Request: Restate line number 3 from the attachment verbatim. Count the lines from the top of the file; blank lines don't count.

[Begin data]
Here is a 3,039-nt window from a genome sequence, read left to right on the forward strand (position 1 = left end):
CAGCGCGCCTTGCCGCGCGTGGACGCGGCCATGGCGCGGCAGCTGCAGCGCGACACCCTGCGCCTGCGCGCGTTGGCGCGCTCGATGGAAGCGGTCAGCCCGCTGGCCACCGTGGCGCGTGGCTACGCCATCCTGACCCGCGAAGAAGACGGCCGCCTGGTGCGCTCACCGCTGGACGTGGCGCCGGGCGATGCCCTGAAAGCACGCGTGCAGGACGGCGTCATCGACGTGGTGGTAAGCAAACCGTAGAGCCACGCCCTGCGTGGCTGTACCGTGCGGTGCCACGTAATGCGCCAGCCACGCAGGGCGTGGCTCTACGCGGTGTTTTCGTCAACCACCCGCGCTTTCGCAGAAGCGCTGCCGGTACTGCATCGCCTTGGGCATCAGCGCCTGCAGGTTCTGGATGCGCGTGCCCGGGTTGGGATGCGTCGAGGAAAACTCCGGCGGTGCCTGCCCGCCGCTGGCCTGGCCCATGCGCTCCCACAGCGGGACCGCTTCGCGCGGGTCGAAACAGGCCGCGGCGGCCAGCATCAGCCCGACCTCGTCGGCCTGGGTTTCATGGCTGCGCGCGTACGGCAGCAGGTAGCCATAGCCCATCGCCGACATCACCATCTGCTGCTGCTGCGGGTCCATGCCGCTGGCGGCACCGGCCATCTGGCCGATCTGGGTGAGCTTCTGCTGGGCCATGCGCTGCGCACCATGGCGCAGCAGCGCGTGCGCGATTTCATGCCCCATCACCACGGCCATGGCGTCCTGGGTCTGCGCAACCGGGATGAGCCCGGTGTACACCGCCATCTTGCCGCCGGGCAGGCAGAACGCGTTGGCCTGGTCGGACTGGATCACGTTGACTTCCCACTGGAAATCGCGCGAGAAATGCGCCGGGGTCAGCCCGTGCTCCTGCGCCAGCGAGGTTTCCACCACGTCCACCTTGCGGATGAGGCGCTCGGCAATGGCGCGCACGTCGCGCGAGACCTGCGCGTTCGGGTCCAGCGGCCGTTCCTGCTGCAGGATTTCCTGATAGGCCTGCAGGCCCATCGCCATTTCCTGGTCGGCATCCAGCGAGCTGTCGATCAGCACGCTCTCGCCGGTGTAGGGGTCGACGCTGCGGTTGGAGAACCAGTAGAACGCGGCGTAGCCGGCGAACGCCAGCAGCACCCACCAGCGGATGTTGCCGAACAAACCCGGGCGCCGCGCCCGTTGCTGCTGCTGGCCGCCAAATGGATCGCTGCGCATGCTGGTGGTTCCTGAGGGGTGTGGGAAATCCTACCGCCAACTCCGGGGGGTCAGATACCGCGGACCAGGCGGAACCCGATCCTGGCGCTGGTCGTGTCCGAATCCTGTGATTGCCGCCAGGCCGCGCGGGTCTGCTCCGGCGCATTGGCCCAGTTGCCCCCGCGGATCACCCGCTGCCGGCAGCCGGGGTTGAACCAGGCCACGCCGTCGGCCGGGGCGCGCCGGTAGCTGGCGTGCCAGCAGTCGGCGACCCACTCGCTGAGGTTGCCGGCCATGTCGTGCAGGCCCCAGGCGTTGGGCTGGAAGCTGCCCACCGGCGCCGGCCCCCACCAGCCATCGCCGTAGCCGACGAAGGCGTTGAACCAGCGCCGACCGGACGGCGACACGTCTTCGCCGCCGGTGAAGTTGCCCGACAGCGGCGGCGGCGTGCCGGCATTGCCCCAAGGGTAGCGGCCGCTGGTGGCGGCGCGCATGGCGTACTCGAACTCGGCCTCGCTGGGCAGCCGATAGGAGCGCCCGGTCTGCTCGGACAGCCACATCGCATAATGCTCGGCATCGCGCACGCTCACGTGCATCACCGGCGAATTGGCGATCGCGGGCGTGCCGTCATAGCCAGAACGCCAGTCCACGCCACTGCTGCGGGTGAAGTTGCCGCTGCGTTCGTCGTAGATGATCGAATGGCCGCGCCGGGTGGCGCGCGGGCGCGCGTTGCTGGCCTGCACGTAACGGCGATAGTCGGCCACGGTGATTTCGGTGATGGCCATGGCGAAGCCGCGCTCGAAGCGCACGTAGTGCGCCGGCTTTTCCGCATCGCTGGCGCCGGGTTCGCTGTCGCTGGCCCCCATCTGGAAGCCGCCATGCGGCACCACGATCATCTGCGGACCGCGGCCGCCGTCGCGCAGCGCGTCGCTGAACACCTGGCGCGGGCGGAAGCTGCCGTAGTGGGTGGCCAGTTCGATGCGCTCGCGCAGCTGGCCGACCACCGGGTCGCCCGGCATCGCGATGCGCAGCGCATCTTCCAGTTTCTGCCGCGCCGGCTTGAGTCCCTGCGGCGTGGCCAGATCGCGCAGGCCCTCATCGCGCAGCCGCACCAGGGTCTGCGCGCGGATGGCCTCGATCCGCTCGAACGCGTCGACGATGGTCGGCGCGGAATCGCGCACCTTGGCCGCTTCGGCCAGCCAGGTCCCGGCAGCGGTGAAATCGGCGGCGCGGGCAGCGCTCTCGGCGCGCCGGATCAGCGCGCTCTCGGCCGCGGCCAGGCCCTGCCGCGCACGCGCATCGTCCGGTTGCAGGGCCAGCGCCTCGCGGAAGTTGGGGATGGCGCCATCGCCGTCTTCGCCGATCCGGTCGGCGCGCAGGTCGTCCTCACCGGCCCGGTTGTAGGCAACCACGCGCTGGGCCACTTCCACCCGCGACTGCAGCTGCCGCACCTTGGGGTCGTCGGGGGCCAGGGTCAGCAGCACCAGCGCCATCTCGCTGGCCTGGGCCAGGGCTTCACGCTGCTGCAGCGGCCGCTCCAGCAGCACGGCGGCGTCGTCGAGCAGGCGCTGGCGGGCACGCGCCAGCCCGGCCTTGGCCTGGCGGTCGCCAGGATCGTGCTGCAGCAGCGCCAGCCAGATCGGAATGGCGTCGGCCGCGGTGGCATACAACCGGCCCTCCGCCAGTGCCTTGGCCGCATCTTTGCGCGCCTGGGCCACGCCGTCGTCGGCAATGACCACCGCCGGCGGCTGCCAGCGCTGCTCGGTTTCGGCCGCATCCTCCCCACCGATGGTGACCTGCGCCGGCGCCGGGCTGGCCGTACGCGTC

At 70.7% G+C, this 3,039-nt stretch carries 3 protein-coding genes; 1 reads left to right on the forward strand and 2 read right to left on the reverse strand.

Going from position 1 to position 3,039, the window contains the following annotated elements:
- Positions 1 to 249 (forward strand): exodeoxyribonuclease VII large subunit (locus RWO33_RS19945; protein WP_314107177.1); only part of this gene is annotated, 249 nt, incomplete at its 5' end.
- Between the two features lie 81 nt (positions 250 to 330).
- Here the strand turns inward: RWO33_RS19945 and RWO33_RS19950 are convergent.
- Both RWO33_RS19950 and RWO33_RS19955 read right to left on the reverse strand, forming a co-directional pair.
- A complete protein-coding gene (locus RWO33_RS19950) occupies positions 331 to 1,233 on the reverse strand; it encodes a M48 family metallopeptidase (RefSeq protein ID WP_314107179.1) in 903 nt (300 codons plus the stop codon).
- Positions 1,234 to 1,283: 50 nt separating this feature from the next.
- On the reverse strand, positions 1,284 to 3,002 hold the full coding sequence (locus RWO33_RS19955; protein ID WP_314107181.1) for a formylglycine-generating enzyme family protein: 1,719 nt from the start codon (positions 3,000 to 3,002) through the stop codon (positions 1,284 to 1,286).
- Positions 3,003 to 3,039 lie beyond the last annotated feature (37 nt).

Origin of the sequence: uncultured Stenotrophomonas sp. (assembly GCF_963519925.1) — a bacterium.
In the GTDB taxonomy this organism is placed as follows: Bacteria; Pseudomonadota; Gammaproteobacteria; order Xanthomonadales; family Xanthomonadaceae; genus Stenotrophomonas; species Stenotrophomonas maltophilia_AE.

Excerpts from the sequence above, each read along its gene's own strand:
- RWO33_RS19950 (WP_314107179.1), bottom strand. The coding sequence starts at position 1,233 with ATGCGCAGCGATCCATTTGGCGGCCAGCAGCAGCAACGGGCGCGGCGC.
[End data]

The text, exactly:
At 70.7% G+C, this 3,039-nt stretch carries 3 protein-coding genes; 1 reads left to right on the forward strand and 2 read right to left on the reverse strand.